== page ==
About the same time it was trying to find a way to work with employers, Prevea Health was becoming increasingly frustrated that the improvements made by its automated outreach had hit a plateau. After some departmental audits, the group concluded that when patients were in front of the doctor, they did the right thing. Knowing that noncompliance in a chronic care patient could be costly—not only to the patient’s health, but also to the employer in lost time and higher insurance premiums—Prevea Health offered large, local employers the opportunity for an on-site clinic.
Ten local employers have a Prevea Health clinic. “The employers spend less on care; they just spend it with us,” he says. “It is the right thing to do for the patient because they can get in to see their healthcare provider easily, and we don’t have to cost shift to our best-paying customers.”
The on-site clinic’s primary care physicians help with occupational medicine as well as health risk assessments and chronic-care treatment. The start-up costs are minimal, under $15,000 per site, says Rai. They require a room in the employer’s building, which the practice outfits with the proper equipment, including an EMR. The clinics, which operate out of large and small manufacturing plants, can do physical therapy and lab work, and the physician sees two to four patients an hour. Aside from the use of the on-site room, the only cost to the employer is the hourly rate of the physician or APNP. At the end of the month, the employer is sent an ROI spreadsheet of how many dollars it saved—some have saved as much as $250,000 annually. “It’s a hard-cost analysis, too. It doesn’t even get into the soft savings, such as the number of missed work hours saved,” he adds.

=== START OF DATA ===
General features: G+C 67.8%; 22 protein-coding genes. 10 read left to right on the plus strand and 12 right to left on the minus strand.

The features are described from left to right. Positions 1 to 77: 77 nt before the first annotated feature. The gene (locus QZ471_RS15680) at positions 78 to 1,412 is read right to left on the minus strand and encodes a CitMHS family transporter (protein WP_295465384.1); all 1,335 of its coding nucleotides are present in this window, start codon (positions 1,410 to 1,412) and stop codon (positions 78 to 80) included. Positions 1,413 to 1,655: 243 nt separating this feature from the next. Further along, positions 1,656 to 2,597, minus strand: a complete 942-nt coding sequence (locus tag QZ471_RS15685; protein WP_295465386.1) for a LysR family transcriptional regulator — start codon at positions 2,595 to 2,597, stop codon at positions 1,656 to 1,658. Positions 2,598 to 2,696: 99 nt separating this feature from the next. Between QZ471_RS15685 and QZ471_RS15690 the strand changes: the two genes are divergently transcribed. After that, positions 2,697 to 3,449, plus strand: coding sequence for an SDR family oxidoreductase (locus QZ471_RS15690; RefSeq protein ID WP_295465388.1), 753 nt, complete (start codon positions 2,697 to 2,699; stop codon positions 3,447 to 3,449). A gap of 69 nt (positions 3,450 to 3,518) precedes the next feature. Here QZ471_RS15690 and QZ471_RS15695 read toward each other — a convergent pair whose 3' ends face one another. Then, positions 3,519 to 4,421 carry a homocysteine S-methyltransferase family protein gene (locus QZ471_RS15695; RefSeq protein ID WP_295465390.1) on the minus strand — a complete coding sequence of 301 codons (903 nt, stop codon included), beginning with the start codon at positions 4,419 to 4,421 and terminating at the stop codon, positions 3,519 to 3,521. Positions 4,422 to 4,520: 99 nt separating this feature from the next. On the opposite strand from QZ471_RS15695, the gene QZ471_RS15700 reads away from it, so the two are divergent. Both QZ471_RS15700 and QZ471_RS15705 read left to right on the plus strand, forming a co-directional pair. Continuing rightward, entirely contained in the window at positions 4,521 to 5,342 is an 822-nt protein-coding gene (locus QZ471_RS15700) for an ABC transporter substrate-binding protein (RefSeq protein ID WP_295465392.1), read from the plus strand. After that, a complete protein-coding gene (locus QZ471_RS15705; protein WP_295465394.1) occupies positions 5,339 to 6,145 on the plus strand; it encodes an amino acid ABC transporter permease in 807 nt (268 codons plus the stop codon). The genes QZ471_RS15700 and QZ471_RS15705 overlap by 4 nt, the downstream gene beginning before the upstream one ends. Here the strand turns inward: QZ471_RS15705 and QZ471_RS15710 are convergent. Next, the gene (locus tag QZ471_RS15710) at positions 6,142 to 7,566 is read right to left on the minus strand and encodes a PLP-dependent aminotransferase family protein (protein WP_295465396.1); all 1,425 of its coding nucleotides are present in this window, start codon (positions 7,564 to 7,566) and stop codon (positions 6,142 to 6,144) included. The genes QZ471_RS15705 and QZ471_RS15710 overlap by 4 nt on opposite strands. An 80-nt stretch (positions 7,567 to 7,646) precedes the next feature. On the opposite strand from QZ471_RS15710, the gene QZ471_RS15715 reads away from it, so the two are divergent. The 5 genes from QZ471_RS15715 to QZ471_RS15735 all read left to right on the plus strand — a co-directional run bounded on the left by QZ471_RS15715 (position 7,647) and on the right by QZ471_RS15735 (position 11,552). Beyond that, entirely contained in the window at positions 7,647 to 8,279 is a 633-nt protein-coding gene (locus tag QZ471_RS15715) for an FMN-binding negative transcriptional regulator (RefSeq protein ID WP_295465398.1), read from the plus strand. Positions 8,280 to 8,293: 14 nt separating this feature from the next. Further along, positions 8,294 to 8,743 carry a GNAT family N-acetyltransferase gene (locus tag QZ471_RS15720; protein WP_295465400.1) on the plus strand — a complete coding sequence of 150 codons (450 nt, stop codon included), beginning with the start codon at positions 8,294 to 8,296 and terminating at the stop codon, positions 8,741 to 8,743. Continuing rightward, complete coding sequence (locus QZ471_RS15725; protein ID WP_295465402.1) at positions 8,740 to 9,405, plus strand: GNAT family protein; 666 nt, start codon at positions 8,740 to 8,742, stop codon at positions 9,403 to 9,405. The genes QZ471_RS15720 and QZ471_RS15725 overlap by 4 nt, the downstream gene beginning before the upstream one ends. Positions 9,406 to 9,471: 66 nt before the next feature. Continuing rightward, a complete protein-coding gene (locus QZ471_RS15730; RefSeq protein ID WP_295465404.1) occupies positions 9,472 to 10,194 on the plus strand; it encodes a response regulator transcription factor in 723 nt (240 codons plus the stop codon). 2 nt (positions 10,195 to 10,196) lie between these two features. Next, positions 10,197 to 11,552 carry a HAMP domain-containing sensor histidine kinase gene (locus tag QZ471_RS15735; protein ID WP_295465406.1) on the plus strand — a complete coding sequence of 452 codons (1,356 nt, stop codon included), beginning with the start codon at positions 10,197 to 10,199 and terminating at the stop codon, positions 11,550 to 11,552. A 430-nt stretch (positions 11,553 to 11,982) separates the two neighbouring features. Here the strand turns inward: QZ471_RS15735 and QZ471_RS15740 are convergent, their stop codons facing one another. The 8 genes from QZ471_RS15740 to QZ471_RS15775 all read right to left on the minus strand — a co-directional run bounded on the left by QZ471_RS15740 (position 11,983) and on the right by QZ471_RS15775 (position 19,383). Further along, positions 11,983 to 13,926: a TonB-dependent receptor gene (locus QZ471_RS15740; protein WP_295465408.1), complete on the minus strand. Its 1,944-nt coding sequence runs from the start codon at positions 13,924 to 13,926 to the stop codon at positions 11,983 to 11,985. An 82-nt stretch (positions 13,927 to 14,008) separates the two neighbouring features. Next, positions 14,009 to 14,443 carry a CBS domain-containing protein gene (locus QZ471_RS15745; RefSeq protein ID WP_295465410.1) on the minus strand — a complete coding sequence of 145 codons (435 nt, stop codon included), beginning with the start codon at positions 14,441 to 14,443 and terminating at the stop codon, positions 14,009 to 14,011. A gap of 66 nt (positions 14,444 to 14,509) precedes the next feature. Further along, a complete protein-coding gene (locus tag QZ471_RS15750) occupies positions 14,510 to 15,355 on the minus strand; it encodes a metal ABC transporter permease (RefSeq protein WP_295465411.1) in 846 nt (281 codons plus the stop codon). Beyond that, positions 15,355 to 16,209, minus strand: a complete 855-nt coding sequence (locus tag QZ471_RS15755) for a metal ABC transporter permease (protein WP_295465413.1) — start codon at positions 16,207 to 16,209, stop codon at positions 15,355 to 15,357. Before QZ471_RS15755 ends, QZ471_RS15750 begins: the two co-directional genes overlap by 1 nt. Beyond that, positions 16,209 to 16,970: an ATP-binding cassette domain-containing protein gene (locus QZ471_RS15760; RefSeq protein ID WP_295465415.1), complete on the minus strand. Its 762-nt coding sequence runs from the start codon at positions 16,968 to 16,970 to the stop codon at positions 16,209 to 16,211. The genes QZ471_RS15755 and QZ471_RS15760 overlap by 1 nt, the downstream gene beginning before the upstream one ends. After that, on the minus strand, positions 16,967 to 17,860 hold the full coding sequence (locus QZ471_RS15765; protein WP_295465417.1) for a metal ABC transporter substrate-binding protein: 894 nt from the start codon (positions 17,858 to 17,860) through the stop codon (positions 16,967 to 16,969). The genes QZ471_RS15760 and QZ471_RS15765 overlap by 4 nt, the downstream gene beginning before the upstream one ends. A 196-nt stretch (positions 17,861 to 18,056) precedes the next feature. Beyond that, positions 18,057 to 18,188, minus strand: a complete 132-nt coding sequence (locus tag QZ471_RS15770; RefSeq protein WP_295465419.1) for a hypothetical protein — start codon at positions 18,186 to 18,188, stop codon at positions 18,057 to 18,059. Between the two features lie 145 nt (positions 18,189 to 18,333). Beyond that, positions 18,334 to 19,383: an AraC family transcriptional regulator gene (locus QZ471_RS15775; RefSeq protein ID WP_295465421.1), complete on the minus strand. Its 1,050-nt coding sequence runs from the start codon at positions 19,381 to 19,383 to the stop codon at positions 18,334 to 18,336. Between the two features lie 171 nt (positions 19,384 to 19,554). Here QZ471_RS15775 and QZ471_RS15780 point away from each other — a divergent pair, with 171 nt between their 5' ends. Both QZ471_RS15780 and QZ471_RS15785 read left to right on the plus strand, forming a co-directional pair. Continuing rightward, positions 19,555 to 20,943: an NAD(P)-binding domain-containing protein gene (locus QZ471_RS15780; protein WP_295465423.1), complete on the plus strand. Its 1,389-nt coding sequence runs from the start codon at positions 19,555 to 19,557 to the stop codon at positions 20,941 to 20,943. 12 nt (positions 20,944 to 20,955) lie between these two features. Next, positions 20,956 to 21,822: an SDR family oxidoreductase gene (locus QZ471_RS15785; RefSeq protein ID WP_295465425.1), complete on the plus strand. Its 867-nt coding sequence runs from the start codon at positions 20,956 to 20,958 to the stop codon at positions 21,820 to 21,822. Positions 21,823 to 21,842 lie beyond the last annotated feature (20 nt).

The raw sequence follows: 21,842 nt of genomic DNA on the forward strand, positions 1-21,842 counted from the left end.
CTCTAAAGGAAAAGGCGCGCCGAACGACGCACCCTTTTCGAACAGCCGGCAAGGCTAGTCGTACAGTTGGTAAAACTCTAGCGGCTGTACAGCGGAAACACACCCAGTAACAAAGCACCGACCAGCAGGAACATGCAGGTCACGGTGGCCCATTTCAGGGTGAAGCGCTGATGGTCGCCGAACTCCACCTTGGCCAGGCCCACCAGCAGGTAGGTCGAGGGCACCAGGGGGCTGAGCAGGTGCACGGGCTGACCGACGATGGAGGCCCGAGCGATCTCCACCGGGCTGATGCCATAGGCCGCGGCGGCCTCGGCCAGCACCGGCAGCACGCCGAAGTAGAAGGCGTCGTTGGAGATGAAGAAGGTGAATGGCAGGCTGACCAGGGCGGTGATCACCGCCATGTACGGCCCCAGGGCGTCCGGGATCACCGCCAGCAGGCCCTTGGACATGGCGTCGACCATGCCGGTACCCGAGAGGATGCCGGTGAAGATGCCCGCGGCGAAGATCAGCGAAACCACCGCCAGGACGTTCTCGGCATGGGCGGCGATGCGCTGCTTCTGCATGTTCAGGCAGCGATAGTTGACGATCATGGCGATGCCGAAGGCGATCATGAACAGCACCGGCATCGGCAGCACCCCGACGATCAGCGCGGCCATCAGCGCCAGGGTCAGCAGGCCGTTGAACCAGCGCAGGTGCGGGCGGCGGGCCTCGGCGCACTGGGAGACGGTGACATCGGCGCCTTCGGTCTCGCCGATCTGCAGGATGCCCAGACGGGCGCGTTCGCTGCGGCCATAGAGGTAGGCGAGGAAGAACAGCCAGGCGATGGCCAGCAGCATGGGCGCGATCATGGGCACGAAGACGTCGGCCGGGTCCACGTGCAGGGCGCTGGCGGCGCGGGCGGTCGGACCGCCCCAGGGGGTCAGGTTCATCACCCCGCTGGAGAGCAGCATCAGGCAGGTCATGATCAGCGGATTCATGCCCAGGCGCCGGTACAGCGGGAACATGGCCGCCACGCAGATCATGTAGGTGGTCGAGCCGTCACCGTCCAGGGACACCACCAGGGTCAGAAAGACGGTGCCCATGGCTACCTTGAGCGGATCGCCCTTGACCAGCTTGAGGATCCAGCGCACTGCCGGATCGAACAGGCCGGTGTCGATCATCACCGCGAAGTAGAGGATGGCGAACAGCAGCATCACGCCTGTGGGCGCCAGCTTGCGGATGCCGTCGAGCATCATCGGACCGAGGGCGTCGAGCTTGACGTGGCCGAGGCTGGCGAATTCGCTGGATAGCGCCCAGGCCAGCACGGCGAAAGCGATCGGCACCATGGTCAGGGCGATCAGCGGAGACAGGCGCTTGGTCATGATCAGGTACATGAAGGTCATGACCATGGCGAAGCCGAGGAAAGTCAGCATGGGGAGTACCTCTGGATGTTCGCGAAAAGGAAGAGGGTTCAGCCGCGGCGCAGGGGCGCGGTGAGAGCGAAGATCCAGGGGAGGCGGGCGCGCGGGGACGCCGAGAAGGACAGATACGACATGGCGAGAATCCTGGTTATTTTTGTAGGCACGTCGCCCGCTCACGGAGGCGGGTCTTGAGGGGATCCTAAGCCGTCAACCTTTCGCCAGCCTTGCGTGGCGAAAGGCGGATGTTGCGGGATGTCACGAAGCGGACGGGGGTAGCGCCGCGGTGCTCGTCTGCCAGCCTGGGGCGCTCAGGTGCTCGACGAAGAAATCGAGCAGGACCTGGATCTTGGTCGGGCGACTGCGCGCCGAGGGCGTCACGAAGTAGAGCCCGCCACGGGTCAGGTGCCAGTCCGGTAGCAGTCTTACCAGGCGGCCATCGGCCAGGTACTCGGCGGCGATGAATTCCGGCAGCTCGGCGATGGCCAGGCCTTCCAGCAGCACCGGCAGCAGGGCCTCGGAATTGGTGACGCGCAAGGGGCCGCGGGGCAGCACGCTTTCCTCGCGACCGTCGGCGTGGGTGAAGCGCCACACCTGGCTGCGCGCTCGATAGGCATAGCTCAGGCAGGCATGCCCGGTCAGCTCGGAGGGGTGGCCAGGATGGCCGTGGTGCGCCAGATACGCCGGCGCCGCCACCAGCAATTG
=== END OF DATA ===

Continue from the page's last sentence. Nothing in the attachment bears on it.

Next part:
Rai says although there is no margin from the clinics, the practice finds the ROI downstream through patient volume. Between the automated system scheduling patients and the on-site clinics, as well as geographic expansion and adding providers, in the past two years the group practice has grown its provider base by a third, and it collected about $150 million a year in revenue (not including ancillaries that are transferred to its hospital partners). The increased revenue has more than covered the practice’s cost outlay.
“We underestimated how much volume there would be … if I were to do it again, I’d phase in these clinics,” he says. “[But] with reform, you can stand in front of the train and say ‘Stop’ or you can jump on the train and try to steer it, like we did.”